It’s going to touch everything.
It will make a difference in what we eat, where we travel, how we heat and cool our homes, even how much we save and spend.
Actually, these sorts of changes are already taking place. But over the next ten years, the effects are likely to be felt more than ever.
I’m convinced that if you want to be a successful investor in the coming decade, you need to focus on the concept behind these changes. It’s one simple word…
You’ve likely read about it for years. I’m sure you’ve already felt the effects to some extent. Put simply, the world needs resources like oil, steel, coal, copper, and grain to survive. But they are becoming more scarce… and expensive.[ad#Google Adsense 336×280-IA]To get a handle on the scale of this issue, just look around you.
Every important trend we’re seeing in the world — record debt and deficits… soaring gold and silver prices… the weakening dollar… food shortages… riots in the Middle East… even global warming — all have one thing in common.
These are all either caused because we have limited natural resources, or they make the problem even worse.
I’ll be blunt. That’s not great news if you live in a country like the United States that’s accustomed to cheap energy and food.
But it’s good news if you’re an investor in any of the hundreds of companies that can deliver the raw goods and resources desperately sought around the world. That’s because there isn’t a more attractive way to make money than to be on the selling side of a market desperate for your product.
Demand from every corner of the world
Let me give you an example of what I’m talking about.
Right now, half the cement used in the world is being used by one nation — China. With that sort of demand, you have serious pressure building under prices.
And don’t let the headlines fool you. China may have just posted its smallest GDP increase in two years, but it still grew at a 9.1% annual rate. That means if China keeps growing at its current rate, in just five years it’s economy will be 55% larger… which, keeping things simple, means it will need roughly 55% more raw materials compared to today.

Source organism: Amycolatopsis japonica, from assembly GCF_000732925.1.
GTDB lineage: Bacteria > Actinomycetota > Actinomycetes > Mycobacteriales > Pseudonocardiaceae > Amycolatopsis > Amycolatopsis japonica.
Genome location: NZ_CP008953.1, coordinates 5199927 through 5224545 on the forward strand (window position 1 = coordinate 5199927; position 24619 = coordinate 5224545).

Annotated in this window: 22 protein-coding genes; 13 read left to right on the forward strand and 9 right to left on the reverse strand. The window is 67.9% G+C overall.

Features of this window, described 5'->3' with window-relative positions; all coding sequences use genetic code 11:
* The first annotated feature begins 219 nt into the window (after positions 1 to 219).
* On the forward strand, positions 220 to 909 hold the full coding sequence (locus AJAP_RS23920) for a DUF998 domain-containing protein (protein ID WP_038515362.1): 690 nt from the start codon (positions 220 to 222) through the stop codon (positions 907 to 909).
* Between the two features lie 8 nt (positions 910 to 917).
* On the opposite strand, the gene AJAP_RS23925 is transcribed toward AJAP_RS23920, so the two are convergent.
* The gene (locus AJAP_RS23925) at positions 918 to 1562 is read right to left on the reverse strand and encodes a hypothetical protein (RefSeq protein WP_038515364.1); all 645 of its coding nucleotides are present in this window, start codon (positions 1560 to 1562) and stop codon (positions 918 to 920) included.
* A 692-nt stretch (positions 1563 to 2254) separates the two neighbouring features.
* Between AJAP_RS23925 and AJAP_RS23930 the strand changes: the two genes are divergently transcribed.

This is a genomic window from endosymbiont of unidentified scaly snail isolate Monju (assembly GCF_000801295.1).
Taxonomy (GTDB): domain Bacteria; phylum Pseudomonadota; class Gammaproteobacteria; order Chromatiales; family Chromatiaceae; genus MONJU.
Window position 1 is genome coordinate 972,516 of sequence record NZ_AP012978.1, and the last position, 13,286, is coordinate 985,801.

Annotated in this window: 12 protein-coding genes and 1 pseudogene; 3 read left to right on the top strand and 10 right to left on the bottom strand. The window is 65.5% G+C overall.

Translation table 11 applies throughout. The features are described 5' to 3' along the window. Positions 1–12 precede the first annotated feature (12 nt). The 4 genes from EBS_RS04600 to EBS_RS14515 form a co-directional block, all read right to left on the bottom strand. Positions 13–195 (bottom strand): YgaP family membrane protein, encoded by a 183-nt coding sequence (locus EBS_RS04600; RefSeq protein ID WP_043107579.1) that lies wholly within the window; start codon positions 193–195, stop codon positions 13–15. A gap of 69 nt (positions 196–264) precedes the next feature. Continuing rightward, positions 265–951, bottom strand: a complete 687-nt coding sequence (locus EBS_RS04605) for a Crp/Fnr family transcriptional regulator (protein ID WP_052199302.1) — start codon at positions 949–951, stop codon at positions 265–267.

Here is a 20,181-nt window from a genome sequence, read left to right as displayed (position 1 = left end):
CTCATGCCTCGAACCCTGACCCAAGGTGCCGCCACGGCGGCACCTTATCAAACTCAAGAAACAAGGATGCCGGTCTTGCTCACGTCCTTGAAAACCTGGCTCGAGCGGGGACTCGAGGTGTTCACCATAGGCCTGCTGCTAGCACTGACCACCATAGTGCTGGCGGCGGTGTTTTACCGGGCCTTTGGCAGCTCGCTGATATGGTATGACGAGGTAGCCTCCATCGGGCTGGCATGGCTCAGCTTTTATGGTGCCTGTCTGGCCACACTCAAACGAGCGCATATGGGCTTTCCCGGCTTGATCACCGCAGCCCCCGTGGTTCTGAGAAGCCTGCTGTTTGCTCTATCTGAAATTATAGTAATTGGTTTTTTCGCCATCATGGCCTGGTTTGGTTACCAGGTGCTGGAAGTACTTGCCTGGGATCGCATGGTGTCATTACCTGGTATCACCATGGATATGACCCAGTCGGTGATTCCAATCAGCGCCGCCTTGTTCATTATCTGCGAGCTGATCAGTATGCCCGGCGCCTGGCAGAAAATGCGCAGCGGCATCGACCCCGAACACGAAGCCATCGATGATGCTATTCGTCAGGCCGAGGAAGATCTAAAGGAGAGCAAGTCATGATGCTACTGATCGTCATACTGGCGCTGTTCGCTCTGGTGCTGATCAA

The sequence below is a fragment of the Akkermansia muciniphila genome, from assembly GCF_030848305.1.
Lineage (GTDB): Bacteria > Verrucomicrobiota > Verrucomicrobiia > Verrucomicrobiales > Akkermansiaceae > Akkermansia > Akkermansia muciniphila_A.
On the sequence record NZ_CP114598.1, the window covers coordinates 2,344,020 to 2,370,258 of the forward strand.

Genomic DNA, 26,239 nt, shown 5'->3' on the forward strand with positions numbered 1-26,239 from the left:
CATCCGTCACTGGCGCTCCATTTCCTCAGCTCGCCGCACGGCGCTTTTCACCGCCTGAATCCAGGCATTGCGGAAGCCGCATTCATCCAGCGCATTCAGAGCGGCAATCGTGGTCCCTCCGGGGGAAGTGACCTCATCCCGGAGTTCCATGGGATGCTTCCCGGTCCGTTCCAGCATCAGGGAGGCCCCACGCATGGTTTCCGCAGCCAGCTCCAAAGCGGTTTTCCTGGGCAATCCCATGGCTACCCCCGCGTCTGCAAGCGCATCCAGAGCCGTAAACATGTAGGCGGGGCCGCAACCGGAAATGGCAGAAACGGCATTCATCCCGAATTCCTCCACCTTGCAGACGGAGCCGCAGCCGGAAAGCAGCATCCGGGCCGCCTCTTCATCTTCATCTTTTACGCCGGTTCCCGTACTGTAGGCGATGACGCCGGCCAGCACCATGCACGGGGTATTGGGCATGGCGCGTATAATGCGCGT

Even if it grows half that rate, demand would rise about 25%. That’s enormous.
But here’s the kicker. It’s not just China.
Oil, coal, steel, copper, tin and other basic commodities are needed in every growing economy in the world.
Suppliers simply can’t keep up. And we’re not talking about a few tiny third-world nations here. When China goes from exporting oil to being the world’s second-largest importer, it’s a big deal. Meanwhile, it’s a similar story in India, Indonesia and Brazil. To me, that’s a “buy signal” for resource stocks.
Emerging nations already gobble up more than half the world’s resources. And their per person consumption is still amazingly low — nowhere near what we use in the United States.
Now let me say, some commodities have sold off in the past few months. The fear of a second recession has hung heavily over financial markets. But when you’re considering natural resources, it’s important to look at long-term trends rather than short-term movements.
So even though most commodities have experienced pullbacks in the recent months, looking back over the past decade tells another story. In the past 10 years:
- Copper prices are up over 400%, nickel is up 182%, platinum and tin are up over 350% each.
- Gold has risen every year, smashing through its old record of $850 set in 1980.
- Silver has risen over 600%, even after falling from its April highs of $49 per ounce.
- Corn has spiked more than 200%, while wheat prices are up over 125%. And since beef, pork and dairy producers have to buy mountains of feed for their livestock, rising grain prices spill over into higher meat prices.
Food prices hit an all-time high in February of this year. The United Nation’s Food Price Index set the highest prices since records began. Prices even rose above 2008’s record levels that sparked food riots in 32 countries. Since 2004, food prices have more than doubled according to the United Nations.
However it’s important to note, commodity prices may be volatile for some time to come. Until there’s a clear sign of an economic recovery, prices could continue to swing wildly.
Action to Take –> But when it comes to natural resources, I find the short-term movements to be less of an issue when you consider there’s one trend that out trumps them all. Simply put — the world needs more resources, and the planet’s supply is running thin.
— Nathan Slaughter[ad#jack p.s.]